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The Decemberists played what may be their last show in the area for a while last night. Here’s what I learned about frontman and songwriter Colin Meloy.

Colin Meloy will not be pigeonholed on the matter of beverages: There were some pretty banal observations made, on the Merriweather Post’s Twitter vanity board and by some people standing near me, about the preponderance of “hipsters” at the show. True, Meloy and his cohort do fit some parts of a certain stereotype: They are from Portland, they have facial hair, they play a lot of funny-looking string instruments, they dress with a sort of anachronistic formality considered purposefully eccentric by contemporary standards, and they drop a lot of obscure literary refs. So it may have surprised some of these smarmy people-sorters that Meloy, early in the show, declared the mojito—a tropical, syrupy, anti-flannel Island cocktail—to be “the official drink of summer 2011.” I’m sure the haters chalked it up to irony.

Colin Meloy is a Twihard: Midway through the set, the Decemberists frontman played “Dracula’s Daughter,” a song he has described as the worst he’s ever written. It goes something like this:

Dracula’s daughter
Has got it bad
You think you’ve got it bad?
Try having Dracula for your dad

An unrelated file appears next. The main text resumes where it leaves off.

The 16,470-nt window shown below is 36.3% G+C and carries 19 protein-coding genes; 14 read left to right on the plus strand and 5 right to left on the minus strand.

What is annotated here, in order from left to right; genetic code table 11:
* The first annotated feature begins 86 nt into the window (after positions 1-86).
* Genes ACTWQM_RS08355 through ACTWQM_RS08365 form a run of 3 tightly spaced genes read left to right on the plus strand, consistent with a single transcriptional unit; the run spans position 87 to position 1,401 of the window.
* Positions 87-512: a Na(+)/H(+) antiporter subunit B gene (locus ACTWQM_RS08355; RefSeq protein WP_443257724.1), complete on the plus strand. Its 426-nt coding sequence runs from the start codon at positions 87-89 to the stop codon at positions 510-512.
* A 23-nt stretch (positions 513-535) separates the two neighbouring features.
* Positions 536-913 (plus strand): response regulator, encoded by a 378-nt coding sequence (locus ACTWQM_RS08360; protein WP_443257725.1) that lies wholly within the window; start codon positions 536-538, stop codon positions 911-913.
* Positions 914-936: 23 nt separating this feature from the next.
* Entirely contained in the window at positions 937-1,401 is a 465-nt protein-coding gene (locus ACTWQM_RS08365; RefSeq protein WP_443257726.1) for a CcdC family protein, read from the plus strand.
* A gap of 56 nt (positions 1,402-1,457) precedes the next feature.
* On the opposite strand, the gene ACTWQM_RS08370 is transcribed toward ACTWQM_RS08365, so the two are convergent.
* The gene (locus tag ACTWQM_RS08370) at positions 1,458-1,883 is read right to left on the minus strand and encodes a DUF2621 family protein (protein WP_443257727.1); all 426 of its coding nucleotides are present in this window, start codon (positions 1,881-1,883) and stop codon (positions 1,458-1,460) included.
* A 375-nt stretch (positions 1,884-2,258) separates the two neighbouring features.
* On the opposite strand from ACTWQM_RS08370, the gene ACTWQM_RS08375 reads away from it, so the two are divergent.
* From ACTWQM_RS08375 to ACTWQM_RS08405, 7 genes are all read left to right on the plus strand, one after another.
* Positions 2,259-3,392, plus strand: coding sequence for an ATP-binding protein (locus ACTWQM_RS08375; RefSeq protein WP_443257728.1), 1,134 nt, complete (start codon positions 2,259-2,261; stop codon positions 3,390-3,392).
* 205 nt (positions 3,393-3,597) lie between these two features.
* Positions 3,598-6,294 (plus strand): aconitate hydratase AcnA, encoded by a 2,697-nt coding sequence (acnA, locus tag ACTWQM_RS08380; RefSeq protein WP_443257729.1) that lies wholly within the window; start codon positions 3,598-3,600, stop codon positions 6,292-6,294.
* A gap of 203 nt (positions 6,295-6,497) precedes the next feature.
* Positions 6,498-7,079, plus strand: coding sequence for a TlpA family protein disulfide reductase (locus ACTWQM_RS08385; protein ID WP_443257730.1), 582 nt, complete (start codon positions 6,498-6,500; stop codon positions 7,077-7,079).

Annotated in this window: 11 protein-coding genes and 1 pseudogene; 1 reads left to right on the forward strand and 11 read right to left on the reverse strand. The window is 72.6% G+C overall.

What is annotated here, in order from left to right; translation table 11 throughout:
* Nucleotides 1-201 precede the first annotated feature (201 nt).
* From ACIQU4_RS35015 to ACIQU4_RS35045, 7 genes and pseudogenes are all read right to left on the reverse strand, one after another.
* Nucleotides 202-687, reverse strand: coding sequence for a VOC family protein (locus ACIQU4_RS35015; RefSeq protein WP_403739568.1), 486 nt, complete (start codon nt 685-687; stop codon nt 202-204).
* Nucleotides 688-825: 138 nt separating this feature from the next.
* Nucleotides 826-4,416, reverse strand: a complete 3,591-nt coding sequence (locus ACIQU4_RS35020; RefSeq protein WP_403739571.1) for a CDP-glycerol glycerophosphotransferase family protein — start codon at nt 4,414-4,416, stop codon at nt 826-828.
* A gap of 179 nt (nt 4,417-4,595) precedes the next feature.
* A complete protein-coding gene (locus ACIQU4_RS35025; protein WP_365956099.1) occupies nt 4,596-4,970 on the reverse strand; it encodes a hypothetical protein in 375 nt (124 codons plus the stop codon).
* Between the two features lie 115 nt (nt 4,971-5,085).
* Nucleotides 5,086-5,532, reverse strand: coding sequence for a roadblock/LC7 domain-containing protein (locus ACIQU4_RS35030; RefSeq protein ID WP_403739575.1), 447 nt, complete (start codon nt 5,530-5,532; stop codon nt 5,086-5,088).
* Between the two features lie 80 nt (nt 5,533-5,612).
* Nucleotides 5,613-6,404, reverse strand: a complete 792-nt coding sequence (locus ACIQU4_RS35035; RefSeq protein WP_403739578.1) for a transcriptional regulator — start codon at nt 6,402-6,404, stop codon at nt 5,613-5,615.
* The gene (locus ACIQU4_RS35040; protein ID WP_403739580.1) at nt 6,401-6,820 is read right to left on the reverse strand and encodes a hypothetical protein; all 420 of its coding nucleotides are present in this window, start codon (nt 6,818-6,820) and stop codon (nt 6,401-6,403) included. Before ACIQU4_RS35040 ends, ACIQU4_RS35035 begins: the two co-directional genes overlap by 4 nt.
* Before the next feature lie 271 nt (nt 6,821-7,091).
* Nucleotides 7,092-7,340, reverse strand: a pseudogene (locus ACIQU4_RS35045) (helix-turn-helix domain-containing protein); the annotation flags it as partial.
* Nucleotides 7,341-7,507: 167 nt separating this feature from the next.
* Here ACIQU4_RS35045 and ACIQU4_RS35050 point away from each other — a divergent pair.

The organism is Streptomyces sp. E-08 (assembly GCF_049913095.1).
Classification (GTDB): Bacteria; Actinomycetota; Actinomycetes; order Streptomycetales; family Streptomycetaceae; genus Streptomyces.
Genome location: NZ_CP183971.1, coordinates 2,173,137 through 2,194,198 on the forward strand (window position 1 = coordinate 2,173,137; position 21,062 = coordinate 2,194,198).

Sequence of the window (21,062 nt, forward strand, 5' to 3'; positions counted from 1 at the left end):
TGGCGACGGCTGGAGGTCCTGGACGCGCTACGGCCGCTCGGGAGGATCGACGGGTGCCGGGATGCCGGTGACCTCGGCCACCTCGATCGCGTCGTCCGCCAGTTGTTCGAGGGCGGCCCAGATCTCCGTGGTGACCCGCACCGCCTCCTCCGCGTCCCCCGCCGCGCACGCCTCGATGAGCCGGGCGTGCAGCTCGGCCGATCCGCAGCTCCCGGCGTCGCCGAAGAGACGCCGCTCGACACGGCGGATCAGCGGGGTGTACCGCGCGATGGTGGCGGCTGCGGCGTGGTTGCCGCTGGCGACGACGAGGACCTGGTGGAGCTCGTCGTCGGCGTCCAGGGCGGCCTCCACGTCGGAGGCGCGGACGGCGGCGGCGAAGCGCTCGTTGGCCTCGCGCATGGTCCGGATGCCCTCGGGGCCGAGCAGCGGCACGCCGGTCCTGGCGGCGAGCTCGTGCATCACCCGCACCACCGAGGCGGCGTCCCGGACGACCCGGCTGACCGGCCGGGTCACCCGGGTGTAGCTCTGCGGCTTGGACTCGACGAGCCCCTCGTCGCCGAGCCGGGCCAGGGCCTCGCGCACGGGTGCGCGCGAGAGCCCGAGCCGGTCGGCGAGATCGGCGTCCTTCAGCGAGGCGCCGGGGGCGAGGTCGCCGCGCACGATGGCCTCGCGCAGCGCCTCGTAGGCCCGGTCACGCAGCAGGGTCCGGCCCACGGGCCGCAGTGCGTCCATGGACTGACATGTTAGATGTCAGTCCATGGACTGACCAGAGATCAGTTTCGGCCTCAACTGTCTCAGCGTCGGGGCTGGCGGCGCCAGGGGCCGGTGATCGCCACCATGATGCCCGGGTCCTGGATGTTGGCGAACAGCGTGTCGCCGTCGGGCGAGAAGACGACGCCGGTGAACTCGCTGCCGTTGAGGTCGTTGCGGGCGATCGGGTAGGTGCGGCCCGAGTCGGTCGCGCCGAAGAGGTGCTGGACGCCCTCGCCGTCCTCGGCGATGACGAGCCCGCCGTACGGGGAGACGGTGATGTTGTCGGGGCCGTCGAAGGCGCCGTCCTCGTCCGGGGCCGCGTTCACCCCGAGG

Meloy prefaced the diddy by explaining that he had “desperately” submitted it for the soundtrack to each of the Twilight films — alas, in vain. Fair to say that he was being ironic that time.

Colin Meloy has memorized Martin Scorcese’s 1978 concert film The Last Waltz: Or at least the part during “It Makes No Difference” when Band guitarist Robbie Robertson shows some panache by quivering his pick hand in the air after a particularly sexy solo note (see 3:30). Meloy simulated the gesture during an intentionally haphazard solo on during “The Perfect Crime #2”—then copped to it in an aside, to the immense pleasure of pseudo-esotericists such as yours truly.

Colin Meloy’s guitar is a more graceful crowd-surfer than he is: After descending into the crowd and moshing with the floor section during the first encore set, Meloy sent his guitar back to the stage on a bed of hands. He then followed somewhat awkwardly in suit, pitching and rolling a bit, a member of the security heaving him over the gap separating the front row barrier and the stage.

Colin Meloy hates Michelle Bachmann more than Rick Santorum: As the Decemberists took the stage in Maryland, a gaggle of Republican presidential hopefuls were doing the dozens in New Hampshire—including Bachmann, the Minnesota congresswoman, and Santorum, the former Pennsylvania senator/sodomy-related neologism. Both earned unflattering dedications: to Santorum, Meloy dedicated “The Chimbley Sweep,” a song about vengeful urchin whom not even a mother could love; to Bachmann, Meloy offered licensing rights for “Calamity Song,” an apocalyptic vision of the collapse of civilization, suggesting that it might make a good anthem for Bachmann’s presidential campaign. Meloy is obviously not a fan of either candidate, but the implication seems to be that Santorum is wrathful but ultimately impotent, while a Bachmann presidency could portend the End Times.